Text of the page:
In order to help centre members get out under the skies more, the Centre's Observing Committee oversees a schedule of events dedicated to Observing. Interested members meet on a regular basis at the home of various members with dark sky sites, on or near each new moon, on a Friday or Saturday evening. These Centre observing sessions have been going strong from the early 1990s until 2007. Thanks to all the volunteer coordinators from the past!
In addition to the novice, intermediate, and advanced observing programs (see links on left) there are many others such as those offered by the Astronomical League in the US. See the Astronomical League Observing Clubs page for more info.
There is a PDF booklet giving an overview of the RASC observing certificate programs here (442kb).
We switch leads each year to share the work and responsibility. 2013 was our 14th annual, counting the inaurugal DSNOS (Dark Sky Night Observing Session) at Presquile Park in 2000.
The event is basically the rental of an area (the Camp Sagonaska Boy Scout Camp in the Vandewater Conservation Area near Thomasburg Ontario) each year in September, generally around a new moon weekend.
Attendees can choose from weekend registration or a Saturday day pass. Typical events include a opening rocket launch on Friday, swap meet on Saturday along with a series of presentations in the afternoon, a group photo and a catered dinner.
Observing opportunities are daytime Friday from noon on, Saturday all day and Sunday morning; stellar observing Friday and Saturday nights.
A main feature is the low cost of the event with low camp rental rates and low dinner rates. The financial goal of the event is to not lose money, as we are not out to make a lot of money. Profits or losses are shared equally between Kingston and Belleville.
Most people camp in tents or small trailers in the field with their equipment, but there are also a limited number of bunks in the longhouse. The washroom facilities are primitive but we do our best to make your time spent there as inoffensive as possible
Typical attendance is between 20 and 30 people. The longhouse capacity for dinner is approximately 36 comfortably with maybe 50 as a hard upper limit. The field can easily accommodate 75-100 campers if not more.
Tree growth and increasing levels of light pollution is turning the event more and more into a social gathering moreso than a darksky observing session. The opportunity to see and share with others, their equipment, techniques and knowledge are the big draw for many.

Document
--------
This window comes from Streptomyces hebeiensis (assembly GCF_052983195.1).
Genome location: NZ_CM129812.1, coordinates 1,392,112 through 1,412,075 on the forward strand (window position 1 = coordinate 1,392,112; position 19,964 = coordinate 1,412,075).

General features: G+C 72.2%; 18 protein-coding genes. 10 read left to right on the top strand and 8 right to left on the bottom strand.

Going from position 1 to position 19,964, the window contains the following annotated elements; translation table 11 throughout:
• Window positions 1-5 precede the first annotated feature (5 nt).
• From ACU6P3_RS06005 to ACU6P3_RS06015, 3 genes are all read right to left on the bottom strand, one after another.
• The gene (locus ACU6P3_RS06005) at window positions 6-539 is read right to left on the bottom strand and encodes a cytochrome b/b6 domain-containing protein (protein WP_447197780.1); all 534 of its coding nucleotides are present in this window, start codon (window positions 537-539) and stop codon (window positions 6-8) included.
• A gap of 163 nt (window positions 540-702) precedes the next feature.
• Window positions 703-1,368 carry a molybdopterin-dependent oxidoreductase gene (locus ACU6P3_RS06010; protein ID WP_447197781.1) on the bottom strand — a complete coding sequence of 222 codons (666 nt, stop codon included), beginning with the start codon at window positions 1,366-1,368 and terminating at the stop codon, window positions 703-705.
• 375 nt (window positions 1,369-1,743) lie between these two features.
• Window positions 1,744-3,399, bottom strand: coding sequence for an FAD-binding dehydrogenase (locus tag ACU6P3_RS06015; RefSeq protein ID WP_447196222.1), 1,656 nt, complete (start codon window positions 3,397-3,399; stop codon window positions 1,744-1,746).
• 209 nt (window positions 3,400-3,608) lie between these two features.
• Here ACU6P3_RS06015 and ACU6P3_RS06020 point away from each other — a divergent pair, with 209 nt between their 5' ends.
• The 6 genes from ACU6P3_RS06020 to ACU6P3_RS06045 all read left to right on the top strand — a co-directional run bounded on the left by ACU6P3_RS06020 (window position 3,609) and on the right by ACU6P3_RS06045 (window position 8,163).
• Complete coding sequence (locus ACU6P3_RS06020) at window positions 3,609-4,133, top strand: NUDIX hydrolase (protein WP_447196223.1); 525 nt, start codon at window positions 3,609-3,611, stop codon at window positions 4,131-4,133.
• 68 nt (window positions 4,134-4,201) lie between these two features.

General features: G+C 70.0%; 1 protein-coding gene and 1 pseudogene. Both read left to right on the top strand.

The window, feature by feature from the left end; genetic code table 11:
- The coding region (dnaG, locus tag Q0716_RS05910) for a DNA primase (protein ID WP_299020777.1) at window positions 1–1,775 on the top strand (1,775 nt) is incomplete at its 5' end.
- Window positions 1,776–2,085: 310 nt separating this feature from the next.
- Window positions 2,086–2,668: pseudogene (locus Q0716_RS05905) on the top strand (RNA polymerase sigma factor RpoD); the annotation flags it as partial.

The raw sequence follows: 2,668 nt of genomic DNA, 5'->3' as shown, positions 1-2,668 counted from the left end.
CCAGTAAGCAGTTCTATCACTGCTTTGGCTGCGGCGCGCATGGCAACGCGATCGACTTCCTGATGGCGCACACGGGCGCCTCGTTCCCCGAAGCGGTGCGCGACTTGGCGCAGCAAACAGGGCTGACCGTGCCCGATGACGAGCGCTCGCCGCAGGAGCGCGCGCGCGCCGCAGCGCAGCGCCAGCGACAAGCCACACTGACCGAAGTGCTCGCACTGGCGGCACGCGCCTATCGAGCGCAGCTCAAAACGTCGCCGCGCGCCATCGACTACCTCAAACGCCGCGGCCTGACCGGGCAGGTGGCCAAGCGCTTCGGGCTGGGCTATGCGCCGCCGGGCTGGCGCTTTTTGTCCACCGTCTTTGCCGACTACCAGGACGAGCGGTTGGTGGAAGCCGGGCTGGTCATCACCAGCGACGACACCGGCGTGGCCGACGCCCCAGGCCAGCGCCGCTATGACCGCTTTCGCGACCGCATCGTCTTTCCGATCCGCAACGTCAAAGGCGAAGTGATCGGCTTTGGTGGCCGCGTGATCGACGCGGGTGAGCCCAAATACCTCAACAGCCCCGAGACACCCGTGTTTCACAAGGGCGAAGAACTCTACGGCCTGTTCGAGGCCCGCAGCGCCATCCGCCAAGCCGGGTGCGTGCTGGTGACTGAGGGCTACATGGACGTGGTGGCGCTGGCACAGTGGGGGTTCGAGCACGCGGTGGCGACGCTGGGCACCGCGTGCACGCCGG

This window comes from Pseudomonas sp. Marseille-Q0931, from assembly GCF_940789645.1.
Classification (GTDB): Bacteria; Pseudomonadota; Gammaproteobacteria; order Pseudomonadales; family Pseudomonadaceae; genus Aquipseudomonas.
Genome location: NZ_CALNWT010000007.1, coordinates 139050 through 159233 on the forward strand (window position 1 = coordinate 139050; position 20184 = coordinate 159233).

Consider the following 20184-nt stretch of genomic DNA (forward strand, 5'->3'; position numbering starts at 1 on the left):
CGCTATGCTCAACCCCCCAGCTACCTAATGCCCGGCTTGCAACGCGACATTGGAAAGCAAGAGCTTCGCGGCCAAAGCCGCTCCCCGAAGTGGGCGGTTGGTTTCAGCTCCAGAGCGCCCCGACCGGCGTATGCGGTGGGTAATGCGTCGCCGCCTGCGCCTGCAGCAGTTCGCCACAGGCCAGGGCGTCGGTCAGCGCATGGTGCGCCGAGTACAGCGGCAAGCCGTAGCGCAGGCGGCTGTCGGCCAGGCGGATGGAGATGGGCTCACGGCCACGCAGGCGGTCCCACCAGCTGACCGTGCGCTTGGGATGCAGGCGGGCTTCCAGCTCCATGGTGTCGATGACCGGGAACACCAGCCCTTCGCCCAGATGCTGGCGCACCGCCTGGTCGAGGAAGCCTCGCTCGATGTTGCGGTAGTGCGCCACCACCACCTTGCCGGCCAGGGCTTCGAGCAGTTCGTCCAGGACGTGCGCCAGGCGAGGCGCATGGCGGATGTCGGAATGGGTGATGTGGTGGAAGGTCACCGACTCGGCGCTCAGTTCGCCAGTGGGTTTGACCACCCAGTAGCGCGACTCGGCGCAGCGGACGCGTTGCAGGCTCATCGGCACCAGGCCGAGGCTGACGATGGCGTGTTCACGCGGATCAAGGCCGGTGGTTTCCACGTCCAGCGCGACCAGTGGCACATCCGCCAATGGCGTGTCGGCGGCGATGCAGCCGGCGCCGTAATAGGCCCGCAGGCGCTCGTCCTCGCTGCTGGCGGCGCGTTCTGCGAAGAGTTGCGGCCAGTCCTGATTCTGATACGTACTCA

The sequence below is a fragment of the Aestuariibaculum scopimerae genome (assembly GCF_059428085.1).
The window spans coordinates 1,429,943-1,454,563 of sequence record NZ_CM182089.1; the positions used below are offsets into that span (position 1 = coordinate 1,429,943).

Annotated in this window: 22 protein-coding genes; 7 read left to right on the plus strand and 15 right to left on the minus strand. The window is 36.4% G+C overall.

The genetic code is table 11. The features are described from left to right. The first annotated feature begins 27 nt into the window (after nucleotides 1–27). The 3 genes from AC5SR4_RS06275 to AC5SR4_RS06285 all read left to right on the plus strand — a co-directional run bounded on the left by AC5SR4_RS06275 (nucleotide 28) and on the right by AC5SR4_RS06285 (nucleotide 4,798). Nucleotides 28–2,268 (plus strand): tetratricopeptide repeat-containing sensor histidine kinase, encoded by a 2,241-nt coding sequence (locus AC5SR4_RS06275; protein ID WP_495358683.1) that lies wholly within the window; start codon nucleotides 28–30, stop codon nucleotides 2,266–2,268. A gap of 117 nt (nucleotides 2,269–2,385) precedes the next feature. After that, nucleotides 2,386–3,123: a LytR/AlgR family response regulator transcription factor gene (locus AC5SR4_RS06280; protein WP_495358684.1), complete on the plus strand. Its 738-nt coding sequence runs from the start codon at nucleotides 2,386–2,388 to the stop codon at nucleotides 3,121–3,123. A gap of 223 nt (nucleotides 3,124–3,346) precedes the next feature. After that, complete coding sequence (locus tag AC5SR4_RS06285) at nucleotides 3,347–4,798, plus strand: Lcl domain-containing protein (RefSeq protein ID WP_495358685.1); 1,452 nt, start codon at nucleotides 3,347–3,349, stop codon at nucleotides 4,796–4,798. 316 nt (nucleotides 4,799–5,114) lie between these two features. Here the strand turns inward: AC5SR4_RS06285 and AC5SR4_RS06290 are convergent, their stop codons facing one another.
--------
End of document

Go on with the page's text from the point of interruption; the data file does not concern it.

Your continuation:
A few years back Kingston did not have the volunteers needed to lead during our rotation, and Belleville stepped up to cover the gap. Thanks!
We are proud that the event has continued for this long and hope that it continues on into the future.
Thanks to all of the volunteers over the years!
Chairs: 2014-Mark Coady (BC), 2013-Mark Coady (KC), 2012-Mark Coady (BC), 2011-Mark Coady (KC), 2010- Mark Coady (BC), 2009- Kim Hay(KC), 2008- 2007-Kevin Kell (KC), 2006- 2005-Kevin Kell (KC), 2004- 2003- Robert Ayde(BC), Don Cooke(KC), 2002- Les Dempsey (BC), Kevin Kell (KC)
See the "Armchair Science" section in our Library for opportunities to contribute to science by working with
images. You can do things like classifying galaxies, searching for fast-moving asteroids, and searching for
Kingston, Ontario, Canada ( 44.2796°N, 76.5445°W)
The following give information on the current moon phase, as well as solar and auroral activity and forecast meteorological conditions for Kingston. The links at left give information on various KC, RASC, and other observing programs suitable for everyone from beginners to advanced amateurs.
What to bring: observing instrument (telescope or binocs), a chair or stool, star charts, red light, observer's handbook, thermos with warm drink, some snack food, your logbook.